AS i read this book I couldn't help but focus on Studentsoul Auckland. To a certain extent we unknowingly really were trying to walk this emerging track with a leader (me) who had more invested in a modernistic understanding of church. I now know more than ever that Mic who was one of our first people to come along was in actual fact a real god send and leader. I should have listened more to him as he expressed church more as a community, desired to serve the least as an act of worship and invite people to participate more in our worship times.

One of the struggles we had was the fact that I was thinking in terms of a modernistic church that was able to grow to support a professional pastor (me) and it is interesting in the three years I was doing Studentsoul, being employed as a second chaplain at Auckland uni. was more a bi vocational ministry, if I had seen it as such. On the flip side when it came to refinancing more time, the faithful people who had seen it as a project were looking for more progress along the lines of a church rather than a developing community.

I really struggled with the dilemma between adopting an aggressive advertising programme and wanting things to develop more organically through relationships and community. In the end what growth numerically we had came from community involvement and building a relationship with me. Assessing size as a success also was caught between the emerging paradigm that it was depth of community that mattered and wanting to be big enough to be self sustaining financially also was a tension.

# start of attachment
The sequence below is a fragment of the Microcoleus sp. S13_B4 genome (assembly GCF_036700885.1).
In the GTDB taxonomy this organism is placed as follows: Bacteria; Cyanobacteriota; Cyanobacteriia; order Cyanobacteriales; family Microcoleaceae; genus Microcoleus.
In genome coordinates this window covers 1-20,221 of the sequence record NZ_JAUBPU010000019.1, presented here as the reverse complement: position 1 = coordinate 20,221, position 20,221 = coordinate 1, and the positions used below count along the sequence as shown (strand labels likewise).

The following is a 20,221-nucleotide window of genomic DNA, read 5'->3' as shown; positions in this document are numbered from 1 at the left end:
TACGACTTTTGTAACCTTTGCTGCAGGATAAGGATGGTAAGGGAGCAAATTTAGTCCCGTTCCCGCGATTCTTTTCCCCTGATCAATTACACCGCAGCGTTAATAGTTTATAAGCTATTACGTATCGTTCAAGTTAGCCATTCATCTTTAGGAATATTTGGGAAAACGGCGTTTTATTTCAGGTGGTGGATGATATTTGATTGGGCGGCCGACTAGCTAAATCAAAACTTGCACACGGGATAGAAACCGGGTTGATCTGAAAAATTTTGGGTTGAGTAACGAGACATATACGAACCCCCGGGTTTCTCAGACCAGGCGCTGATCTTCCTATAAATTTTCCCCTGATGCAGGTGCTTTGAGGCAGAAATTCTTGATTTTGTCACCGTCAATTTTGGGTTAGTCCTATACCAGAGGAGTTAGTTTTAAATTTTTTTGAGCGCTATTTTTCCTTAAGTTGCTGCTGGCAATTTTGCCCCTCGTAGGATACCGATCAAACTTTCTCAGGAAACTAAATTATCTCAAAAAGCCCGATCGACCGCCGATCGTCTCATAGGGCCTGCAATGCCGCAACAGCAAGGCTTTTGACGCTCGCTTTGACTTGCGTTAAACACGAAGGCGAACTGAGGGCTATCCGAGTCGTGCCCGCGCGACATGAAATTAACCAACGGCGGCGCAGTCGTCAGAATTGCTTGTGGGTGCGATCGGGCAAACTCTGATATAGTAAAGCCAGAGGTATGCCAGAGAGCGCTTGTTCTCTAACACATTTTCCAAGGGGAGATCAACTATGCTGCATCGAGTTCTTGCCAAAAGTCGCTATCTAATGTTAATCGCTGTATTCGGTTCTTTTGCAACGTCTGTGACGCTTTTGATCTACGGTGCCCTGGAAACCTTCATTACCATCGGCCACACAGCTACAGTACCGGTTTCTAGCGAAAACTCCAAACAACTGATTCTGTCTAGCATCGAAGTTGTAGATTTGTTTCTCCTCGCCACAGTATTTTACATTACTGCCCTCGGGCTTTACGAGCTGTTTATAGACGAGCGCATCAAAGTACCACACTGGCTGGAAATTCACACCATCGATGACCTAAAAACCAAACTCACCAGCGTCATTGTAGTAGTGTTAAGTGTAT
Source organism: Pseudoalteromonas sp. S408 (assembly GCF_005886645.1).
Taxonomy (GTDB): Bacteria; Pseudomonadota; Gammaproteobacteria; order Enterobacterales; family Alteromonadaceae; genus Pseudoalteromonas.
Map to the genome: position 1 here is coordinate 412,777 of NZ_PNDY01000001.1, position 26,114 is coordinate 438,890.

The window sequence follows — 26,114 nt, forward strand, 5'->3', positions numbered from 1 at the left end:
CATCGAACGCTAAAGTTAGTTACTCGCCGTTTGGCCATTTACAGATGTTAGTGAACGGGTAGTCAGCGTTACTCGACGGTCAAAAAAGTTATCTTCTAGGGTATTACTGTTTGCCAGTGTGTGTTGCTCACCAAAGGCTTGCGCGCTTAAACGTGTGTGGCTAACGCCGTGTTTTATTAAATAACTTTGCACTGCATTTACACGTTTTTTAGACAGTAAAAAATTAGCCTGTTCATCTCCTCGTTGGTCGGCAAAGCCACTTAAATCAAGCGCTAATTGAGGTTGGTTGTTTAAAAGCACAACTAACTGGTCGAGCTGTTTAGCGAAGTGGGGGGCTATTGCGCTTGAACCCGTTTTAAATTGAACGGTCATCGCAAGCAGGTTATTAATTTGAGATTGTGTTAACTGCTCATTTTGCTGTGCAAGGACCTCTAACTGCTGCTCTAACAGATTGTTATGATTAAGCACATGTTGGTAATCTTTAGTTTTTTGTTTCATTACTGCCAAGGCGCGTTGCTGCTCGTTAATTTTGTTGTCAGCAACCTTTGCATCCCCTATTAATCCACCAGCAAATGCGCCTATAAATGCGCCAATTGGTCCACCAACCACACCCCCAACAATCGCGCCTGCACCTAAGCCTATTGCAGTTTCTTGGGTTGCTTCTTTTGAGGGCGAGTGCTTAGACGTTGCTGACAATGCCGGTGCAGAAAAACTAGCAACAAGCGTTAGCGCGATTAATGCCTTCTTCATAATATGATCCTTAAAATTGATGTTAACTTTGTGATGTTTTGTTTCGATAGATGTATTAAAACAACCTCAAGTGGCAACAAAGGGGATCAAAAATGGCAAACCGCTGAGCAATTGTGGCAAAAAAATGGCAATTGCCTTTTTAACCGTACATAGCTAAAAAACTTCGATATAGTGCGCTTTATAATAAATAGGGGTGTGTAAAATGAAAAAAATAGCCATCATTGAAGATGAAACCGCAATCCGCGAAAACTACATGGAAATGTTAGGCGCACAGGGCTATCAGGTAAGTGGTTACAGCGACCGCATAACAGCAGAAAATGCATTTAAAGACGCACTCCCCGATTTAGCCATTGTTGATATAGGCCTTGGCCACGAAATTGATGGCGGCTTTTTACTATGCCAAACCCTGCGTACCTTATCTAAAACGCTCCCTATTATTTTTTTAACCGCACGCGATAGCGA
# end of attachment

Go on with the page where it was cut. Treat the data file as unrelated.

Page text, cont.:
AS a group we defined our vision almost by accident. the teaching style invited everyone to be involved in the exploration and interpreting of scripture.

After reading this book I am torn even more between looking for employment simply to make a living so I can continue developing and working with this small community and its mission amongst Uni students and finding a place that will sustain me and my family in the mainline denomination I serve.